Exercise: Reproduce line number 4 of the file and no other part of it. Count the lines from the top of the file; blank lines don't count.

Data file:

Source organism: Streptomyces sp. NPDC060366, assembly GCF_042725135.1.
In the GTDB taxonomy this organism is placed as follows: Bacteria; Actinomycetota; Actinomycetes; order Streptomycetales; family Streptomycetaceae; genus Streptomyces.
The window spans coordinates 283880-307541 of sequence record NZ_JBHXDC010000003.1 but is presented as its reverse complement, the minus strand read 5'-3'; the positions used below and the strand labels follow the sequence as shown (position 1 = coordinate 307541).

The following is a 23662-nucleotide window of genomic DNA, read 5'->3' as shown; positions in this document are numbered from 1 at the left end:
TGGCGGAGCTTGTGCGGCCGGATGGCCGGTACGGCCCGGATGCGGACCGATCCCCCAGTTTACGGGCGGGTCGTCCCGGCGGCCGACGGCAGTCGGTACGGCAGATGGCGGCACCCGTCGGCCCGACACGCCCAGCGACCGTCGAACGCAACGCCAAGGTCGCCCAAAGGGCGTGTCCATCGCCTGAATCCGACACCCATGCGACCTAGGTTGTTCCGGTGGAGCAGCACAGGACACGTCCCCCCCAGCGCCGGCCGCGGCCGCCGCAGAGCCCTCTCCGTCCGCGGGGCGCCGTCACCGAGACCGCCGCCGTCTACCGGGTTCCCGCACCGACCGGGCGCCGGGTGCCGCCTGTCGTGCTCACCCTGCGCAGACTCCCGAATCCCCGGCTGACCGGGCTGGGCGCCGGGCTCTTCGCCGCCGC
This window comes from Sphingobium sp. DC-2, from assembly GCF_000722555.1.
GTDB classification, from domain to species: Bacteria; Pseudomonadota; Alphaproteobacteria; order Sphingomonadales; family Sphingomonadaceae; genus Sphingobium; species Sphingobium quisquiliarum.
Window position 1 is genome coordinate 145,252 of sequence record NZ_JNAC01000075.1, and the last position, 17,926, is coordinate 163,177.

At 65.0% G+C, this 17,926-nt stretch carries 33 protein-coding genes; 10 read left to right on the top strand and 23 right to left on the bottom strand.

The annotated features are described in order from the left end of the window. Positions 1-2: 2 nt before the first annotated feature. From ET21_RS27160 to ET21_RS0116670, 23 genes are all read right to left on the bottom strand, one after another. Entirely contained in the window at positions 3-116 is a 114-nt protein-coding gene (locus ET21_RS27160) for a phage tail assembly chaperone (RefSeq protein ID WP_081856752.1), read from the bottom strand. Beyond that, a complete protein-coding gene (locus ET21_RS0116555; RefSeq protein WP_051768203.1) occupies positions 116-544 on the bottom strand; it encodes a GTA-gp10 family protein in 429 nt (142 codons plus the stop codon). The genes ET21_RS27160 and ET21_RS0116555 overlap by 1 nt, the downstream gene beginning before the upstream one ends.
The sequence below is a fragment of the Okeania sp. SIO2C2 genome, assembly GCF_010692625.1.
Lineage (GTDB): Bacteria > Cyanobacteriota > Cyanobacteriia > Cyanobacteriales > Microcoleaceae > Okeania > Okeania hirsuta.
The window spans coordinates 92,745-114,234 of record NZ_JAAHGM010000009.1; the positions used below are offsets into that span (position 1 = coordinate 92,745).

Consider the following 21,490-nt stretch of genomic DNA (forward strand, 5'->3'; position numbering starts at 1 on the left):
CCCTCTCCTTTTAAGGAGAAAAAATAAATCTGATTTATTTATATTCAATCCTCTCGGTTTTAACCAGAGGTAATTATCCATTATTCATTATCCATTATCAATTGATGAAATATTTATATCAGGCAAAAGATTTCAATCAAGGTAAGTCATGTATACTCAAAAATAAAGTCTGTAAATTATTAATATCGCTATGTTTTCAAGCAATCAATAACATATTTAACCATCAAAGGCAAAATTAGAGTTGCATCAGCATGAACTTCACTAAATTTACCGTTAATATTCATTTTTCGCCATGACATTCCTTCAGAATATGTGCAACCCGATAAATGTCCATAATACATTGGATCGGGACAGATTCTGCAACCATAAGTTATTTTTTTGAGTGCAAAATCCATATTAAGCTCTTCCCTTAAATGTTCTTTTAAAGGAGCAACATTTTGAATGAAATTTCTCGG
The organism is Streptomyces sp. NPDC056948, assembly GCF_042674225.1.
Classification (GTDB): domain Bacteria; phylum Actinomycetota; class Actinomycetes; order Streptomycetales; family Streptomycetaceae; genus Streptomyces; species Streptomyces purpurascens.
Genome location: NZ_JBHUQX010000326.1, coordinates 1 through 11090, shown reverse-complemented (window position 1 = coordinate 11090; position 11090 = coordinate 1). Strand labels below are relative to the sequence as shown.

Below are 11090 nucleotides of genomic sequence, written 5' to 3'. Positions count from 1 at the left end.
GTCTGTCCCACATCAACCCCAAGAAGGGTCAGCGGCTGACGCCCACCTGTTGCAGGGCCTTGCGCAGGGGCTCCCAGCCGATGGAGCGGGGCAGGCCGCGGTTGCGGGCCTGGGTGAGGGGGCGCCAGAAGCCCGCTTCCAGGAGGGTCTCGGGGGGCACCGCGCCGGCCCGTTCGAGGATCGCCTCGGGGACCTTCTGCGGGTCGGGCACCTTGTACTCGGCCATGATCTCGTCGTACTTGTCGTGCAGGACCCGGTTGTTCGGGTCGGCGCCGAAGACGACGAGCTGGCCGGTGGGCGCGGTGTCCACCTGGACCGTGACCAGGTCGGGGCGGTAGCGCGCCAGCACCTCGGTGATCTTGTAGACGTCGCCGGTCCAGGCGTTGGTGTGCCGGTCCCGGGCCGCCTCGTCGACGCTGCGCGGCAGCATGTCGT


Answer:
The following is a 23662-nucleotide window of genomic DNA, read 5'->3' as shown; positions in this document are numbered from 1 at the left end: